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Full text of "Journeys In Persia And Kurdistan ( Vol.Ii)."

LETTER xxxn        THE VALLEY OF BITLIS                      349

were compelled to rest for two hours at the beautifully-
situated village of Toogh, evening was coming on with a
gray sky and a lurid sunset before we left the Eahwan
plain, after which we had a ride of more than three hours
down the wild and stony Bitlis valley before we reached
our destination. If I had made this march in spring,
when herbage and flowers drape the nakedness of
the rocky and gravelly mountains and precipices, it
would not have made such an impression upon me as it
did, but seeing the apparently endless valley for ever
winding and falling to the south, with two bars of lurid
light for ever lying across what never proved to be its
opening, and the higher peaks rising snow-crested into a
dark and ominous-looking sky, I think it one of the
weirdest and wildest rides I ever took.

The infant Tigris is rapidly augmented by a number of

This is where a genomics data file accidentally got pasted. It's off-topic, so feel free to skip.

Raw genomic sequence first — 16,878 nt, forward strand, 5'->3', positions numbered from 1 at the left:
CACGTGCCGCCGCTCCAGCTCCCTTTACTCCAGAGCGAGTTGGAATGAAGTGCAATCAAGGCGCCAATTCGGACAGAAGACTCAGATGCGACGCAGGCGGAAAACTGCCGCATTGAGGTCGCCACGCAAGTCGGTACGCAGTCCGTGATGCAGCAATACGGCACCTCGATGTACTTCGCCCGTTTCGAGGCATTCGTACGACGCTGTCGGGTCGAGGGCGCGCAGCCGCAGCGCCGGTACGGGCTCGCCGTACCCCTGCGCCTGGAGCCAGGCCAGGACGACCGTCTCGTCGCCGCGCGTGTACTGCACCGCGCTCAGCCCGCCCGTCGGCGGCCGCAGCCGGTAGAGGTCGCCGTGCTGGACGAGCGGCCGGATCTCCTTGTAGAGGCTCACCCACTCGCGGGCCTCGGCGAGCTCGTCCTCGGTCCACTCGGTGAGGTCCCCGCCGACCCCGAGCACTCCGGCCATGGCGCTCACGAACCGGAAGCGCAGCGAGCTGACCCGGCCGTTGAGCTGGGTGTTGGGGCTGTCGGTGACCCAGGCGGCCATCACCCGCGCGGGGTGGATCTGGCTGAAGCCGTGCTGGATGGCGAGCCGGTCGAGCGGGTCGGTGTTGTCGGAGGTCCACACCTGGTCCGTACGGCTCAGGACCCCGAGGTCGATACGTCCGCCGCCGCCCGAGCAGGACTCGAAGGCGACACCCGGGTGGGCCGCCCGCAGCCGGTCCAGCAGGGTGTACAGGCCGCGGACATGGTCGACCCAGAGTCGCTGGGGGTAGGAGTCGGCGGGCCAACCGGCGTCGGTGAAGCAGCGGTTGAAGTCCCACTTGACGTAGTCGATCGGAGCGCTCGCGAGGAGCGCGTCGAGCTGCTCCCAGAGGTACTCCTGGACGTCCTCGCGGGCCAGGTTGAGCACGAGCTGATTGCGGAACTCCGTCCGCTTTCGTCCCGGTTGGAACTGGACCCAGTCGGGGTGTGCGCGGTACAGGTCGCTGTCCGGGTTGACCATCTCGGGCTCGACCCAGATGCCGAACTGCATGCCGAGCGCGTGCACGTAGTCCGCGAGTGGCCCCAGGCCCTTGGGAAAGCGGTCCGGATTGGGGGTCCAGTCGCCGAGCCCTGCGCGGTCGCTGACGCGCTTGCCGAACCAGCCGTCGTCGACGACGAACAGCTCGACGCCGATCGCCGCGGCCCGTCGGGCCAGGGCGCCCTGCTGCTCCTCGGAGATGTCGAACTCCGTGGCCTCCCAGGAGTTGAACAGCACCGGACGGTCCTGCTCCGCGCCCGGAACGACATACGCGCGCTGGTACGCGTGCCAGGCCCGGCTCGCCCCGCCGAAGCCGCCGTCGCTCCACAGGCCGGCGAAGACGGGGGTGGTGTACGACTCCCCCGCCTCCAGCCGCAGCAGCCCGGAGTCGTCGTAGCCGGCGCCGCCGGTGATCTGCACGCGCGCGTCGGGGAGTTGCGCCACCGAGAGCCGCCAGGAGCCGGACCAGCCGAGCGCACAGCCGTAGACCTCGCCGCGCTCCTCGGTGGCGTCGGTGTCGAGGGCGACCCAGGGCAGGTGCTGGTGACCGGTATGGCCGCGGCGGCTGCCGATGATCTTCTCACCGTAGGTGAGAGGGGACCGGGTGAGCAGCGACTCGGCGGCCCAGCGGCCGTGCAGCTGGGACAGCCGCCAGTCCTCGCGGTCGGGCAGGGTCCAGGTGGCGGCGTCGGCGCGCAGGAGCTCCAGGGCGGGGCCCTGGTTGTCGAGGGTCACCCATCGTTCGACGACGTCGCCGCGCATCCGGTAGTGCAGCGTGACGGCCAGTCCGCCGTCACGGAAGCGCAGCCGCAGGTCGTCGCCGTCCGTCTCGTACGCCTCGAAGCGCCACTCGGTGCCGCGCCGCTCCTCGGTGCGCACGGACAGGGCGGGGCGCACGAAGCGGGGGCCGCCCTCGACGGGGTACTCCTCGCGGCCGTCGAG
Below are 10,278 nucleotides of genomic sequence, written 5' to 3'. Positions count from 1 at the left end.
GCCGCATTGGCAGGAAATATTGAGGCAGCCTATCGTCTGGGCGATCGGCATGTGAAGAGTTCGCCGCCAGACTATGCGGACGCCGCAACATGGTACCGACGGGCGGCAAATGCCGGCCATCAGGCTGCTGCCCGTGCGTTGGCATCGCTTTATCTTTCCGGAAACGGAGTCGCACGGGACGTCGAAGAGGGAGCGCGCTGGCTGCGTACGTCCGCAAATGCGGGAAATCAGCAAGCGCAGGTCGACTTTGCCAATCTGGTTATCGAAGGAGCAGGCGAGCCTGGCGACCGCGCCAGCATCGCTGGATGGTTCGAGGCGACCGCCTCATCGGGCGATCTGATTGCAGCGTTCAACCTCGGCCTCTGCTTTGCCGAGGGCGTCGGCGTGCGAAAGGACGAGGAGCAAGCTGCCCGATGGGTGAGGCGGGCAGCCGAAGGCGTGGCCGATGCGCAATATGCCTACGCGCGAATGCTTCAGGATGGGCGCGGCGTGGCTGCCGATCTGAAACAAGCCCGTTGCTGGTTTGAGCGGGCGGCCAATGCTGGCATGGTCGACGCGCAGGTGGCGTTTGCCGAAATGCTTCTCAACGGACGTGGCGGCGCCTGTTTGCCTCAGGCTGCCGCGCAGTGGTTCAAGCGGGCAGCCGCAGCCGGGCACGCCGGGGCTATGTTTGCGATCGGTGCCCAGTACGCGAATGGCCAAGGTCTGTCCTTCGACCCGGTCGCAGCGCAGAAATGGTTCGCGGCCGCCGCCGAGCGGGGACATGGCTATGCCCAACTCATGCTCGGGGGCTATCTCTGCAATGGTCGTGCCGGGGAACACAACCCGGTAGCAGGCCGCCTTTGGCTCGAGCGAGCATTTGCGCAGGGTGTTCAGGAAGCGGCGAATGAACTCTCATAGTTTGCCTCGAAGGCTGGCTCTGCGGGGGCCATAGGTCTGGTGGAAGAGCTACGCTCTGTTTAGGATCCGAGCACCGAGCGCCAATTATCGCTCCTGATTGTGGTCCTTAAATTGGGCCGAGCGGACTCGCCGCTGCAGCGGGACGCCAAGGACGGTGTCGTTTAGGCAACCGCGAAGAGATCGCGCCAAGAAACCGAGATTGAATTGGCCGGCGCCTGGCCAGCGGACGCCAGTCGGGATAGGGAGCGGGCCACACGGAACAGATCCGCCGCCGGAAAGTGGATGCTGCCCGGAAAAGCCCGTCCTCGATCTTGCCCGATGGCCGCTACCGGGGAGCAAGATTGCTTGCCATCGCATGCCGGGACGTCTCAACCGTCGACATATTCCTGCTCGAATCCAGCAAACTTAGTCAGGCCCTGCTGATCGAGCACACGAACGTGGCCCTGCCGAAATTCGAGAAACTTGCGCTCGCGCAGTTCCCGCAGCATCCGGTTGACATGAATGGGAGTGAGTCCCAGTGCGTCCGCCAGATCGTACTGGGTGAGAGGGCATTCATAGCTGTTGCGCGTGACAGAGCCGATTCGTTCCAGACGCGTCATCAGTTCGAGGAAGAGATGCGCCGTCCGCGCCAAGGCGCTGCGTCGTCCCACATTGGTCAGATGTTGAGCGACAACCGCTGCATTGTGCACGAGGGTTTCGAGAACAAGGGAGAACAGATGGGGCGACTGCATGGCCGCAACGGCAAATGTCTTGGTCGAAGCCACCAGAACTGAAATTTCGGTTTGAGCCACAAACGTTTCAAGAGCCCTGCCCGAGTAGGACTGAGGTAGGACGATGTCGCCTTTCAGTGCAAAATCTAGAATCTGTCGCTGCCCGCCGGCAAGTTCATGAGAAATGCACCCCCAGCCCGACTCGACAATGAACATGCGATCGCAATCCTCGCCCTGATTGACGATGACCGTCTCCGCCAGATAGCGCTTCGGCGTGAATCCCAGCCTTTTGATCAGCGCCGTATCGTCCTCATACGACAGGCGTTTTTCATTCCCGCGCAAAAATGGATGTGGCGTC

streams and torrents. The descent was like taking leave
of the bright upper world to go down into some nether
region, from which there would be no exit. The valley,
at times narrowing into a ravine, is hemmed in by sterile
mountains, so steep as not to afford sites for villages.
There are parapetless ancient arches of stone, flung across
torrents which have carved hideous pathways for them-
selves through hideous rocks, scorise, and other signs of
volcanic action, rough gulches, with narrow paths hang-
ing on their sides, and in spite of many climbs upwards
the course is on the whole downwards.

Darkness settled upon the valley long before lights,
in what looked like infinite depths, and straggling up
remarkable heights, trees, stone walls, and such steep
ups and downs that it felt as if the horses were going to
topple over precipices, denoted that we had entered Bitlis.
Then came a narrow gateway, a flagged courtyard choked
with mules and men, a high house with heavily-barred
windows, a steep outside stair, and at the top sweet faces